Remember, we’re not in a race. Your first few “drives” can be as brief as pulling out of the driveway and then right back in. If your cat’s stress levels rise a lot, it’s ok to go back and repeat previous steps some more.

Extending the Duration of Car Rides

Once your cat’s had a taste of what it’s like to be in a moving car, it’s time to stretch things a bit more.

Start with short trips around the block, then gradually extend the time spent driving. Each ride should be as smooth and stress-free as possible, with plenty of praise and maybe a treat or two for calm behavior.

Keep a close eye on how your cat is doing during and after each ride. If they’re staying calm, great! If not, it’s okay to take a step back and shorten the rides again, or even do some more parked sessions.

Remember, the goal here isn’t to clock miles but to build your cat’s confidence in the car. So take it slow, and let your cat set the pace.

Make the Ride as Comfy and Safe as Possible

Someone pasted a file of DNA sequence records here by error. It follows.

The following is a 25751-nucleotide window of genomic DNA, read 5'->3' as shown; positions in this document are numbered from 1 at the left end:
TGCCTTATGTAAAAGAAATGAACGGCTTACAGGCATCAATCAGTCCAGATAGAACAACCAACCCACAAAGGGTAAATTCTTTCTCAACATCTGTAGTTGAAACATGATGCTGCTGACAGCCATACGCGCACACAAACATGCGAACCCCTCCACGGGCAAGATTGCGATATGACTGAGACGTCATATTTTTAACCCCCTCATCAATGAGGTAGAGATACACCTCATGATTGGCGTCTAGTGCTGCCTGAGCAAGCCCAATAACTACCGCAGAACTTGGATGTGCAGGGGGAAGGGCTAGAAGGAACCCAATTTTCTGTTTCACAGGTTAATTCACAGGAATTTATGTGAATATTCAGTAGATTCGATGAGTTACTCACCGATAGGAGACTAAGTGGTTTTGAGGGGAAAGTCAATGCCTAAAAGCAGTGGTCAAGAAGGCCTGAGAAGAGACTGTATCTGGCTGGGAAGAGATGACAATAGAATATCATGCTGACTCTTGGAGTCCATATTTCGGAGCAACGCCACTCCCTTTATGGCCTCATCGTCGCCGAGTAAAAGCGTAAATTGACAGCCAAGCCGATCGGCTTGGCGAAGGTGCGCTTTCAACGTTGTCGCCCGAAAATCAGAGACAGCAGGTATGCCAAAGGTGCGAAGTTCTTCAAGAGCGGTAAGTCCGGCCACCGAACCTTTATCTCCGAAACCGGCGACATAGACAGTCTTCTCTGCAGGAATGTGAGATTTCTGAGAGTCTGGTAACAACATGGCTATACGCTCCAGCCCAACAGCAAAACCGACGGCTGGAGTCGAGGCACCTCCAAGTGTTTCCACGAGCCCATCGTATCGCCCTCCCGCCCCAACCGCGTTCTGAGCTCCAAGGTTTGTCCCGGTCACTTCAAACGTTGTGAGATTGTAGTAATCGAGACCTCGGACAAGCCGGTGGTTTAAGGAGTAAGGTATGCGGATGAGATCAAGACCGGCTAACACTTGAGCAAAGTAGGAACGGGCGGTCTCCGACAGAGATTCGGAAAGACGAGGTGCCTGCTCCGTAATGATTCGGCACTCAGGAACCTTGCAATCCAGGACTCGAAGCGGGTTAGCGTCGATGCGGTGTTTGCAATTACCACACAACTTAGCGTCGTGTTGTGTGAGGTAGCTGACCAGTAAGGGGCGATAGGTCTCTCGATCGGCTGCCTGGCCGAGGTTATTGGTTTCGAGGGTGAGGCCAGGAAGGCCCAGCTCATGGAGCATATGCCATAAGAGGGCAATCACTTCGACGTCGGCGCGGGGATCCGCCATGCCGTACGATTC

When it’s time to hit the road, your cat’s carrier should be secured in place, so it doesn’t slide or topple over. This not only protects your cat in case of a sudden stop but also helps reduce anxiety.

Avoid sloped surfaces – you want the bottom of the carrier to be as flat and close to parallel to the ground as possible.

Ideal Placement of the Cat Carrier

  1. On the floor behind the front seat
  2. On the floor of the front passenger seat
  3. Buckled into the front or back seat
  4. For sloped seats, use a folded towel or blanket underneath carrier to make the surface flat

Adding a familiar blanket or a piece of your clothing can provide comfort by way of familiar scent. Just make sure there’s still enough space in there to turn around.

Keep the car at a comfortable temperature. If you play music, go with something on the softer and quieter side.

Finally, never open the carrier while the car is moving – the last thing you want is a panicked cat at your feet as you drive. If you need to open the carrier, find a place to pull over or park first.

Troubleshooting Common Issues